17% boost in SDLT income despite falling transactions

Recent data has revealed that Stamp Duty receipts for the 2016 financial year on residential property have grown by 17%.

At £3.4 billion, the largest portion of Stamp Duty revenue came from London, which made up 41% if total value. The south-east followed this at £1.8 billion, representing 21% of total value.

In terms of transaction volume, however, 2016’s figures were the lowest since 2013-14, dropping by 8% to £1.09 million.

Details on the stamp duty surcharge introduced last year were also provided in the report, which indicated a rise in total income generated by the tax. Over 2016-17, the 3% rise raised an additional £1.7 billion, representing 39% of the total receipt value.

On average an extra £276,000 was paid by additional property buyers over the year, with £16,000 being spent on the tax.

97% of all the revenue from additional properties came from transactions in England during 2016-17, with Welsh transactions representing 2% and those in Northern Ireland accounting for the final 1%.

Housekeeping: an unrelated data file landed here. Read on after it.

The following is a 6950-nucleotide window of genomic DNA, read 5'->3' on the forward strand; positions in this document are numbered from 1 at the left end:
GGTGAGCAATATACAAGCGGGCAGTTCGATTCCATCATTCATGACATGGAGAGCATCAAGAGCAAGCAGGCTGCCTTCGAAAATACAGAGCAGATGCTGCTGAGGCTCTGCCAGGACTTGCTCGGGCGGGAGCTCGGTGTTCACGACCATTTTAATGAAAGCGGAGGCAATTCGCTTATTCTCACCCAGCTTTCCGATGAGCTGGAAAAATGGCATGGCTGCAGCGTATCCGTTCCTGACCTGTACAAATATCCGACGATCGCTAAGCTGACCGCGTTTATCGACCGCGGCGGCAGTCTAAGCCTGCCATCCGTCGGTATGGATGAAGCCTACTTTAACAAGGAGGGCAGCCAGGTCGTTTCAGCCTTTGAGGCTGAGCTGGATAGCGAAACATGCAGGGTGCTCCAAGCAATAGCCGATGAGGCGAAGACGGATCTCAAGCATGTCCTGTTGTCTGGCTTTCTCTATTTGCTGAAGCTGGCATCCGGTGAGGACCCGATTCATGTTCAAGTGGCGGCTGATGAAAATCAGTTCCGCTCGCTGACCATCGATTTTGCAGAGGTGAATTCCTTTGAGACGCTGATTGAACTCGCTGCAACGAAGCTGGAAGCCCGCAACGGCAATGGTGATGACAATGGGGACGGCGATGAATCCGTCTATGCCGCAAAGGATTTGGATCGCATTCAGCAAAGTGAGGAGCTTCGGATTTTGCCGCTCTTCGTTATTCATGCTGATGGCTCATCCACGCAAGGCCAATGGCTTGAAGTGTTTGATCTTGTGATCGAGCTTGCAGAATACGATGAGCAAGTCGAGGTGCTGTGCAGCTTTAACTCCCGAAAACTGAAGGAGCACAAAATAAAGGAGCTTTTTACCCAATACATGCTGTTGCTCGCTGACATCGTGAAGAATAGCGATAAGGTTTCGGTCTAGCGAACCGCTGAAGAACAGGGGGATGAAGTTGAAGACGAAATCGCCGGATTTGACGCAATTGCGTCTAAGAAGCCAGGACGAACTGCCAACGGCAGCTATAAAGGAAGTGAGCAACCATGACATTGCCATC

On a regional level, the majority of revenue gained from additional properties came from transactions in London. At £1.39 billion, transactions here represented around 43% of all additional property transaction stamp duty receipts.

Highlighting the need to consider reform on the tax was Nick Leeming. The chairman of Jackson-Stops stated: “Although the Treasury will be pleased to see Stamp Duty receipts have generated £8.5bn in revenue on residential transactions, Philip Hammond must view the property market through the eye of the home owner and come up with a solution in the Autumn Budget.

“The Government has been too harsh on buyers in the £1m-plus market, which in fact generates 30% of all Stamp Duty receipts.

“If they were to take steps to reform the impact Stamp Duty has on the top end of the market, even just marginally, they would not only see their revenue dramatically increase but it would also get the market moving again at all levels.”

Leave a Comment

Your email address will not be published. Required fields are marked *